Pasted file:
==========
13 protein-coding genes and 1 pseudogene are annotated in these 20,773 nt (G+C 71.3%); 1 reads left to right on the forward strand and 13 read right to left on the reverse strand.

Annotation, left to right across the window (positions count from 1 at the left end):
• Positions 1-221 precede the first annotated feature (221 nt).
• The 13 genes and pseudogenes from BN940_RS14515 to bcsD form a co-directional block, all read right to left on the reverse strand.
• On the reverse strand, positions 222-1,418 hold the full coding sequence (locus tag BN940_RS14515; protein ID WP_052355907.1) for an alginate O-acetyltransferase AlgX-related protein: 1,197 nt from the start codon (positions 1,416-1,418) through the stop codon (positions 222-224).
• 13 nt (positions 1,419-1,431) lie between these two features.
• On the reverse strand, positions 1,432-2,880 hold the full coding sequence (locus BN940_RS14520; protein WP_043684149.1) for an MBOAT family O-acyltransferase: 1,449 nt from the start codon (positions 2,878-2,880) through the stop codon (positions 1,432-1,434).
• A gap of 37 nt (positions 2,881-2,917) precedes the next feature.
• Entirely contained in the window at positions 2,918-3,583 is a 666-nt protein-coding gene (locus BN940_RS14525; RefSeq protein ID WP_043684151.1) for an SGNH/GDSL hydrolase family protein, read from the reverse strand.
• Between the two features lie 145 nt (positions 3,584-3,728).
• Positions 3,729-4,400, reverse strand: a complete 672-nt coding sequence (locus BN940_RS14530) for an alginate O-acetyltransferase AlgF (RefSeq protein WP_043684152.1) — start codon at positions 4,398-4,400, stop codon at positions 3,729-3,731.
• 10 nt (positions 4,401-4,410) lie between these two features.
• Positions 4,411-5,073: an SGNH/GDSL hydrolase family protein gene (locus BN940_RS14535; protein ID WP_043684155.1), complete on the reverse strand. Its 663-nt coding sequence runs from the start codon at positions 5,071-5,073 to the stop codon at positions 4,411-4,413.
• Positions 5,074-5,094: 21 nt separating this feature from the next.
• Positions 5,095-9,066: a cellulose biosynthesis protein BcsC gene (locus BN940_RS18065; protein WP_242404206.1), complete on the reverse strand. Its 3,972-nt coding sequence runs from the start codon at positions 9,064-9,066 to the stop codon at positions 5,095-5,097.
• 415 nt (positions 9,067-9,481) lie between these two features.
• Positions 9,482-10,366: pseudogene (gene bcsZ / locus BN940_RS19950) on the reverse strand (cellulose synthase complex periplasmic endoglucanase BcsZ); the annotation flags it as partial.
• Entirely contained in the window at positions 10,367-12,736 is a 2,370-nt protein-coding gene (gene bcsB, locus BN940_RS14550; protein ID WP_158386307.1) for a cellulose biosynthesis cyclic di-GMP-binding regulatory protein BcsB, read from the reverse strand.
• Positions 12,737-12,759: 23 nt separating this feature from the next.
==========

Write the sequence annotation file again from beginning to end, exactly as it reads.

13 protein-coding genes and 1 pseudogene are annotated in these 20,773 nt (G+C 71.3%); 1 reads left to right on the forward strand and 13 read right to left on the reverse strand.

Annotation, left to right across the window (positions count from 1 at the left end):
• Positions 1-221 precede the first annotated feature (221 nt).
• The 13 genes and pseudogenes from BN940_RS14515 to bcsD form a co-directional block, all read right to left on the reverse strand.
• On the reverse strand, positions 222-1,418 hold the full coding sequence (locus tag BN940_RS14515; protein ID WP_052355907.1) for an alginate O-acetyltransferase AlgX-related protein: 1,197 nt from the start codon (positions 1,416-1,418) through the stop codon (positions 222-224).
• 13 nt (positions 1,419-1,431) lie between these two features.
• On the reverse strand, positions 1,432-2,880 hold the full coding sequence (locus BN940_RS14520; protein WP_043684149.1) for an MBOAT family O-acyltransferase: 1,449 nt from the start codon (positions 2,878-2,880) through the stop codon (positions 1,432-1,434).
• A gap of 37 nt (positions 2,881-2,917) precedes the next feature.
• Entirely contained in the window at positions 2,918-3,583 is a 666-nt protein-coding gene (locus BN940_RS14525; RefSeq protein ID WP_043684151.1) for an SGNH/GDSL hydrolase family protein, read from the reverse strand.
• Between the two features lie 145 nt (positions 3,584-3,728).
• Positions 3,729-4,400, reverse strand: a complete 672-nt coding sequence (locus BN940_RS14530) for an alginate O-acetyltransferase AlgF (RefSeq protein WP_043684152.1) — start codon at positions 4,398-4,400, stop codon at positions 3,729-3,731.
• 10 nt (positions 4,401-4,410) lie between these two features.
• Positions 4,411-5,073: an SGNH/GDSL hydrolase family protein gene (locus BN940_RS14535; protein ID WP_043684155.1), complete on the reverse strand. Its 663-nt coding sequence runs from the start codon at positions 5,071-5,073 to the stop codon at positions 4,411-4,413.
• Positions 5,074-5,094: 21 nt separating this feature from the next.
• Positions 5,095-9,066: a cellulose biosynthesis protein BcsC gene (locus BN940_RS18065; protein WP_242404206.1), complete on the reverse strand. Its 3,972-nt coding sequence runs from the start codon at positions 9,064-9,066 to the stop codon at positions 5,095-5,097.
• 415 nt (positions 9,067-9,481) lie between these two features.
• Positions 9,482-10,366: pseudogene (gene bcsZ / locus BN940_RS19950) on the reverse strand (cellulose synthase complex periplasmic endoglucanase BcsZ); the annotation flags it as partial.
• Entirely contained in the window at positions 10,367-12,736 is a 2,370-nt protein-coding gene (gene bcsB, locus BN940_RS14550; protein ID WP_158386307.1) for a cellulose biosynthesis cyclic di-GMP-binding regulatory protein BcsB, read from the reverse strand.
• Positions 12,737-12,759: 23 nt separating this feature from the next.